The MSP for Skye, Lochaber and Badenoch continued: “Across my own constituency you see myriad buildings which once served a useful purpose and now sit idle.
“A single sprawling estate alone might have half a dozen farmhouses, an assortment of byres and steadings, a scattering of cottages, a gatehouse or two or even an old mill all sitting empty.
“But while an abandoned croft house might be a haunting sight on a picture-postcard Highland hillside, for me it should provoke a less wistful, more pragmatic response: let’s turn these houses back into homes.
“It is not a situation unique to the Highlands. From the Borders to Barra, from Aberdeenshire to Ayrshire, thousands of properties lie derelict – some in an advanced state of decay, but many still wind and watertight and in relatively good nick.
“It’s time to bring them back into action to provide much needed homes for young people in rural Scotland.
Skye Camanachd won the Marine Harvest Valerie Fraser Cup for the first time with a storming 6-1 win over Lochaber in the final at An Aird.
A good sized crowd gathered for this show-piece occasion and there was a children’s banner parade ahead of throw up with Ardnamurchan Primary School judged to have the best display.
This 3pm throw up was a repeat of the 2016 final when four-goal Kirsty Delaney helped Lochaber to a 4-2 victory. This was the first time the sides had met since that day and Skye captain Lorna MacRae, who scored both her team’s goals twelve months earlier, was to play a key role.
After the disappointments losing out in the final to Glasgow Mid Argyll in 2014 and Lochaber last year, Skye tasted Valerie Fraser Cup success for the first time and Iain Fraser from sponsors Marine Harvest presented the trophy to captain Lorna MacRae.
Lorna MacRae also deservedly collected the player of the match award from sponsor Peter Gow.
The sides have still to meet twice more in the league this season with the title destination still in the balance.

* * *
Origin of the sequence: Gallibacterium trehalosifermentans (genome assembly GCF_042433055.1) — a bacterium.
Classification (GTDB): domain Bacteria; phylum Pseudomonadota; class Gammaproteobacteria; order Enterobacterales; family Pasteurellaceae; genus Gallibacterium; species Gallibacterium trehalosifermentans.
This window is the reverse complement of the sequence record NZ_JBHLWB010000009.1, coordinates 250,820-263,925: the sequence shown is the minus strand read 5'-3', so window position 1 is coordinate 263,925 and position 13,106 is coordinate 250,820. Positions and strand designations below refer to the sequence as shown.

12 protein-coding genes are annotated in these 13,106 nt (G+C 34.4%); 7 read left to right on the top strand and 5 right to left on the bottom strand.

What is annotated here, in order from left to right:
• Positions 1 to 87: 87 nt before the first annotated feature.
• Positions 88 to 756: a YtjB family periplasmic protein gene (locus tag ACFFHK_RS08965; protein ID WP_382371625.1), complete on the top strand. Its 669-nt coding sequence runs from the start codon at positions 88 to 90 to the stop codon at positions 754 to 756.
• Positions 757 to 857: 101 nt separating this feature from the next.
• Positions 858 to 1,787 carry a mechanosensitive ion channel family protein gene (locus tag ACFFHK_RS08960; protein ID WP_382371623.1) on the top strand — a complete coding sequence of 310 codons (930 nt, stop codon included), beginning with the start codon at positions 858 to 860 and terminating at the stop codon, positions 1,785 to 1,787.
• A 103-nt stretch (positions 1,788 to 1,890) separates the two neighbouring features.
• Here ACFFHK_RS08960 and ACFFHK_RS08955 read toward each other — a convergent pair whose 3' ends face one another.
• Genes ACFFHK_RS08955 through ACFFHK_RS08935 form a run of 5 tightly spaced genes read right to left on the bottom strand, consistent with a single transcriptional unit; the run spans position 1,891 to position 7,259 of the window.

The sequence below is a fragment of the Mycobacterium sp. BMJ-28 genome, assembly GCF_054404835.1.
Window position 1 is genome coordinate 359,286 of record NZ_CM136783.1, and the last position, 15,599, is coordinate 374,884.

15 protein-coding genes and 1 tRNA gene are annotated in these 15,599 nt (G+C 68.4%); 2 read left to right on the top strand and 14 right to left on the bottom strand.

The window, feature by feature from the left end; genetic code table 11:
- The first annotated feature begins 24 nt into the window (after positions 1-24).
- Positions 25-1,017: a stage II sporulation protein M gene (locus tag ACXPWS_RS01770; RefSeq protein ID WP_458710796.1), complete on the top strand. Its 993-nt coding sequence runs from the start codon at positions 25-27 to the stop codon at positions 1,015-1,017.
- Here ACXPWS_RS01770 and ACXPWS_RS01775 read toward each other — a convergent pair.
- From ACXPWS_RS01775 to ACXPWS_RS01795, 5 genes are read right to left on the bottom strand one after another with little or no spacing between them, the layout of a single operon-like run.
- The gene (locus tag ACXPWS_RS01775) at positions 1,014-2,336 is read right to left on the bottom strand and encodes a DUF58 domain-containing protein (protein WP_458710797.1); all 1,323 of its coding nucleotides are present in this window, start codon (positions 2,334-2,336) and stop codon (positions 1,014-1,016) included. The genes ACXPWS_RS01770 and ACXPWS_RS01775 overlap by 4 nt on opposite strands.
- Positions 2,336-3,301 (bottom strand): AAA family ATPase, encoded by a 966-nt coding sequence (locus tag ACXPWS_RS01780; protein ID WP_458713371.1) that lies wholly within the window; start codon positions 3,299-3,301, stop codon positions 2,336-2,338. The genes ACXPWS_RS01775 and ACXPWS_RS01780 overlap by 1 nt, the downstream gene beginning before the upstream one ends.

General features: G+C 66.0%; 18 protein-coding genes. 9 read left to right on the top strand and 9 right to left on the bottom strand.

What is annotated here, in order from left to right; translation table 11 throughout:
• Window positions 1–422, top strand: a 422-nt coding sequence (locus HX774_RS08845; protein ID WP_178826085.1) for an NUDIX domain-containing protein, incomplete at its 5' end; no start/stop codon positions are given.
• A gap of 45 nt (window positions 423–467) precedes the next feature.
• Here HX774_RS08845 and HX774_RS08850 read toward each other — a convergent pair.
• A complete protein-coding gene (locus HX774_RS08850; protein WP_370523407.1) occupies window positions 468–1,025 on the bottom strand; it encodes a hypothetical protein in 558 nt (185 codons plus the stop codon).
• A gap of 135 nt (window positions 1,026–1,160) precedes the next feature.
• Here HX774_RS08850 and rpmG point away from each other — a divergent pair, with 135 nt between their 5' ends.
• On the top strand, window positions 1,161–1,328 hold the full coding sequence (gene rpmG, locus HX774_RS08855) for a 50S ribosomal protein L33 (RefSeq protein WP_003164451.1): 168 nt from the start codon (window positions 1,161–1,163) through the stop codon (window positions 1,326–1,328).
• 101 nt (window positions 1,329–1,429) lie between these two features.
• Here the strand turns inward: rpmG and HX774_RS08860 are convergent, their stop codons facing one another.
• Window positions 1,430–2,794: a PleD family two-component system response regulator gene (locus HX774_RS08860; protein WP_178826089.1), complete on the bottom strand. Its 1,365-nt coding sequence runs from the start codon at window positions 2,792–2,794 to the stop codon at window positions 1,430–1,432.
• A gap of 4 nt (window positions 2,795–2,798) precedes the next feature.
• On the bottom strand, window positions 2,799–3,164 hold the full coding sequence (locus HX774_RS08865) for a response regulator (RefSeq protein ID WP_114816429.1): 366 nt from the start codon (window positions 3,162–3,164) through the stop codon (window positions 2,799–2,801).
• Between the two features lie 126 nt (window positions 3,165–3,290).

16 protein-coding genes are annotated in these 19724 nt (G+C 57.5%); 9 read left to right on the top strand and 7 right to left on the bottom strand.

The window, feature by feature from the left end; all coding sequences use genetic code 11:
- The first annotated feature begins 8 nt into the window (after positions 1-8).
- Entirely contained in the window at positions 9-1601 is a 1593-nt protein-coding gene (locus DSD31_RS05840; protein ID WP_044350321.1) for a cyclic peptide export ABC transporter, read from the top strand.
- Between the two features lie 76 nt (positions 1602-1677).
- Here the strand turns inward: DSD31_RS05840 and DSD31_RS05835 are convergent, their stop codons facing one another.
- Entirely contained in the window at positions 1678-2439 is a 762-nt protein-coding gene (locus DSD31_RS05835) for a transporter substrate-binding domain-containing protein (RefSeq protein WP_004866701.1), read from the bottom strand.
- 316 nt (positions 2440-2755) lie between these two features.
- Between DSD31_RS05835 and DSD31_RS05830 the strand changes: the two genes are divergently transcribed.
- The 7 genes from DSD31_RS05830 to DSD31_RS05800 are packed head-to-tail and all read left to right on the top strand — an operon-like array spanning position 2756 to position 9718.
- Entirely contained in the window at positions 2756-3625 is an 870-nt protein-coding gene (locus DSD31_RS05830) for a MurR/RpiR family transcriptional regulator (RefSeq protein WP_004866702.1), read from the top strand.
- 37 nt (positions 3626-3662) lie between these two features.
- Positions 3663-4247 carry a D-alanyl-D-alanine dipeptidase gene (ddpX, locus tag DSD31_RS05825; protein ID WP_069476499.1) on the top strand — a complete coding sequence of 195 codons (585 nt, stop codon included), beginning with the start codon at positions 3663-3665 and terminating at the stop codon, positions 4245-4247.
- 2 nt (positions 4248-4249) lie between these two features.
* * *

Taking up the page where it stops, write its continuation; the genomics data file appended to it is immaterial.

Iain Kennedy was the match referee.
Skye Head Coach Robbie Gordon spoke after the match. “The girls played really, really well,” he said. All the things we have practiced at training paid off today. Our movement was good, our passing was good and our shooting was good. Everybody played their part and we were dominant in every area of the park. It’s not every day you win a Camanachd Cup and these girls have worked really hard and they deserve every bit of it.”
Skye captain Lorna MacRae added: “After last year’s performance, we knew what we had to do today. This is the biggest competition to win so it’s great to get this success under our belts and now we’ll concentrate on trying to win the league again.”
Four overnight closures are planned on the A83 Ballachulish Bridge.
Maintenance works worth over £400,000 are to be carried out starting later this month.
The work will commence on Monday 11 September and is estimated to last for seven weeks. The four overnight closures are planned in late October.
The maintenance works involve replacing the bridge expansion joints in the bridge deck, ensuring the structure continues to function safely for many years to come.
Temporary traffic lights will be in place continuously during the works and a temporary 30mph speed limit in place to keep road workers and motorists safe during the improvements.
To allow teams to access the bridge joints in the centre of the carriageway, four overnight road closures are required to ensure that the work can be completed safely. These are scheduled for October (dates to be confirmed), between 10pm and 6am. Further information will be shared in advance to inform all relevant stakeholders of the planned closures.
The dates for the closures will be scheduled to avoid clashing with any traffic travelling during the Royal National Mòd in Lochaber.